Stephanie, we appreciate your comment and welcome any additional thoughts.

      Reply
      • kat @ kindism

        There are other things to consider, like the practicality of delaying children — having a child in your 30s is reasonable, but my father became a first-time dad in his mid-50s, by the time I was in my teens, have was having serious health issues (he passed away after 10 years of serious health problems). My kids are at a school where some of the mothers have step-children the same age as me (I’m 31), and their children are the same age as mine (5 and under). There is a very sweet couple the wife is in her early 50s, the husband in his early 60s, with 6 and 3 year olds, they’re worried about saving for retirement, and they’re already having a hard time keeping up with the kids.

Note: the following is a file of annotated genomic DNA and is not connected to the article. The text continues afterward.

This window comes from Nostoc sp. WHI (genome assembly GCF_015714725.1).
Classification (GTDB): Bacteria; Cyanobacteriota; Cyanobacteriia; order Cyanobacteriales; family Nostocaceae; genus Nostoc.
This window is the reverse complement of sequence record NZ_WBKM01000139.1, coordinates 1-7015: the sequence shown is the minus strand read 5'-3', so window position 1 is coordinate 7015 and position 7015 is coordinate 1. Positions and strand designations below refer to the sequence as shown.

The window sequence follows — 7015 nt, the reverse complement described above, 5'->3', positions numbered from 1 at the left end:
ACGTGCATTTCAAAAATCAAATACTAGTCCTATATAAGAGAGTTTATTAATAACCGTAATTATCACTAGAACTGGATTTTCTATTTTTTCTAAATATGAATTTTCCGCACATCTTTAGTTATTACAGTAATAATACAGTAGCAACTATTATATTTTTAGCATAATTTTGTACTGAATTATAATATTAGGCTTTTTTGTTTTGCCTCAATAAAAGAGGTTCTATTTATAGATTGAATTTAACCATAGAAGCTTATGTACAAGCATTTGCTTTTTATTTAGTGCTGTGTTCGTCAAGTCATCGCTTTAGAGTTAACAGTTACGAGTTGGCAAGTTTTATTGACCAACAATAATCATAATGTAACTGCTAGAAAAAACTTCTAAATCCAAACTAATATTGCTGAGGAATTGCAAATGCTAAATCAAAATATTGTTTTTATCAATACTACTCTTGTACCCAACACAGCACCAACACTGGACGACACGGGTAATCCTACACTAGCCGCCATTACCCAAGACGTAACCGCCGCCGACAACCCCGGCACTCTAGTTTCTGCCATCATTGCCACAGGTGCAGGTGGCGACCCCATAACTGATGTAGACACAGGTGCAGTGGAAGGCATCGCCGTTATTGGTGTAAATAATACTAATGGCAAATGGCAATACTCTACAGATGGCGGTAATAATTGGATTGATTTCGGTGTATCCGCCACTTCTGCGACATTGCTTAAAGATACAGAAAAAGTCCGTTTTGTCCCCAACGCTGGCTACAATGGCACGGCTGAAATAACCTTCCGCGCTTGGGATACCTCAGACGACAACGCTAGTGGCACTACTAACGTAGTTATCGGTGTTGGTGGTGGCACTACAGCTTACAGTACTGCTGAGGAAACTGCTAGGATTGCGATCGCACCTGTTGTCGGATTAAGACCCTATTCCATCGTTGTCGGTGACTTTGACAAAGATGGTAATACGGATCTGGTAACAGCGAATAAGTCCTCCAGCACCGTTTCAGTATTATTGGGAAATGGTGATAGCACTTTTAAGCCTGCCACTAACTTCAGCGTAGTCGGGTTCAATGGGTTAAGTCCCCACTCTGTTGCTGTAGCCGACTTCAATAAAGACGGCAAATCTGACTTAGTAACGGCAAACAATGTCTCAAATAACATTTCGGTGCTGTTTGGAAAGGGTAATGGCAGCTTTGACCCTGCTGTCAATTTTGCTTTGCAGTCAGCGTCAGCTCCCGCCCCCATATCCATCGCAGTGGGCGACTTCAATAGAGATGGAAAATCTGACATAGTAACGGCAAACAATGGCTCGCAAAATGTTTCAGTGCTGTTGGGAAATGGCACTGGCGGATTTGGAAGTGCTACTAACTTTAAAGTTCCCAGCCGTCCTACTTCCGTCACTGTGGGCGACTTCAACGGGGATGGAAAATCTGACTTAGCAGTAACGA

Also, are these people really going to be working for facebook when it comes time to use these eggs, or is facebook just going to run them into the ground and then let them go when they hit middle-age? I’m more than a bit skeptical of facebook culture.

      • jackieacho

        Rightly so Kat. Also the egg cryopreservation techniques advocated do not have widespread long term data, so women who choose for “nonmedical” reasons to freeze 20 year old eggs and use them later might very well end up outta luck at 40-45. This policy may inadvertently create MORE infertility issues rather than solve them.

    • Eva

      Hi Stephanie. Why do you think people in the Bay area are settling down later? Just curious.

      Reply